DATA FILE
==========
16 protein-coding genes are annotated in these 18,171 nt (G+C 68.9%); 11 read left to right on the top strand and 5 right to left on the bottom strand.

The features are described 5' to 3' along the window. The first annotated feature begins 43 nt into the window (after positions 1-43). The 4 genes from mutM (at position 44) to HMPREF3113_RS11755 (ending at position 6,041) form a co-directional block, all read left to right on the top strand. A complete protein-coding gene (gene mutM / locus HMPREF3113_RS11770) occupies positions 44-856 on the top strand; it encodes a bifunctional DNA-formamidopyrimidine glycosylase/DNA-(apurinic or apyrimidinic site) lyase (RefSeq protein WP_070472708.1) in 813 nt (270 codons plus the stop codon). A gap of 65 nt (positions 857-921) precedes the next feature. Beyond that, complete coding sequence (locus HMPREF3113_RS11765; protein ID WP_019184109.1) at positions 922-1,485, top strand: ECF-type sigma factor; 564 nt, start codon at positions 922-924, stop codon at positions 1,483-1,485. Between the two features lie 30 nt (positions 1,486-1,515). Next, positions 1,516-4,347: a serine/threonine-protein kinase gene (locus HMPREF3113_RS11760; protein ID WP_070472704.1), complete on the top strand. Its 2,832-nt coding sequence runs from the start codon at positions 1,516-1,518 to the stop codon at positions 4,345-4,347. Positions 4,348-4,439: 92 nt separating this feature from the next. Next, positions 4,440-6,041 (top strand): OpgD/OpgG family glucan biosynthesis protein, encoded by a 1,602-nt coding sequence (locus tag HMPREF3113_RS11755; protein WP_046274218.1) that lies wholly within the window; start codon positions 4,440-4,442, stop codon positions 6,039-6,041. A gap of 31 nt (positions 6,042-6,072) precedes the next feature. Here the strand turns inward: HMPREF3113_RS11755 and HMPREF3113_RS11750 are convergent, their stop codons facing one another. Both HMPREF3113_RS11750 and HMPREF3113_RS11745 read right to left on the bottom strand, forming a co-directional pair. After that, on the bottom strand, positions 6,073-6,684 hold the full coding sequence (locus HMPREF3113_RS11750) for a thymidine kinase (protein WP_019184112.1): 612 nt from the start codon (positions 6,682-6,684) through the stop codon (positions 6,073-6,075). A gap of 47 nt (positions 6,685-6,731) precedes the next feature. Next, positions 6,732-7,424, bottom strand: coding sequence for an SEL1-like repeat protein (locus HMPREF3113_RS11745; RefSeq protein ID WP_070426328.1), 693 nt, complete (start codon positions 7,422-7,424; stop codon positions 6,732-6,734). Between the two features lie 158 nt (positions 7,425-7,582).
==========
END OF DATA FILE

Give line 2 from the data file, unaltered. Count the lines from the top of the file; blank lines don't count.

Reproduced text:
The features are described 5' to 3' along the window. The first annotated feature begins 43 nt into the window (after positions 1-43). The 4 genes from mutM (at position 44) to HMPREF3113_RS11755 (ending at position 6,041) form a co-directional block, all read left to right on the top strand. A complete protein-coding gene (gene mutM / locus HMPREF3113_RS11770) occupies positions 44-856 on the top strand; it encodes a bifunctional DNA-formamidopyrimidine glycosylase/DNA-(apurinic or apyrimidinic site) lyase (RefSeq protein WP_070472708.1) in 813 nt (270 codons plus the stop codon). A gap of 65 nt (positions 857-921) precedes the next feature. Beyond that, complete coding sequence (locus HMPREF3113_RS11765; protein ID WP_019184109.1) at positions 922-1,485, top strand: ECF-type sigma factor; 564 nt, start codon at positions 922-924, stop codon at positions 1,483-1,485. Between the two features lie 30 nt (positions 1,486-1,515). Next, positions 1,516-4,347: a serine/threonine-protein kinase gene (locus HMPREF3113_RS11760; protein ID WP_070472704.1), complete on the top strand. Its 2,832-nt coding sequence runs from the start codon at positions 1,516-1,518 to the stop codon at positions 4,345-4,347. Positions 4,348-4,439: 92 nt separating this feature from the next. Next, positions 4,440-6,041 (top strand): OpgD/OpgG family glucan biosynthesis protein, encoded by a 1,602-nt coding sequence (locus tag HMPREF3113_RS11755; protein WP_046274218.1) that lies wholly within the window; start codon positions 4,440-4,442, stop codon positions 6,039-6,041. A gap of 31 nt (positions 6,042-6,072) precedes the next feature. Here the strand turns inward: HMPREF3113_RS11755 and HMPREF3113_RS11750 are convergent, their stop codons facing one another. Both HMPREF3113_RS11750 and HMPREF3113_RS11745 read right to left on the bottom strand, forming a co-directional pair. After that, on the bottom strand, positions 6,073-6,684 hold the full coding sequence (locus HMPREF3113_RS11750) for a thymidine kinase (protein WP_019184112.1): 612 nt from the start codon (positions 6,682-6,684) through the stop codon (positions 6,073-6,075). A gap of 47 nt (positions 6,685-6,731) precedes the next feature. Next, positions 6,732-7,424, bottom strand: coding sequence for an SEL1-like repeat protein (locus HMPREF3113_RS11745; RefSeq protein ID WP_070426328.1), 693 nt, complete (start codon positions 7,422-7,424; stop codon positions 6,732-6,734). Between the two features lie 158 nt (positions 7,425-7,582).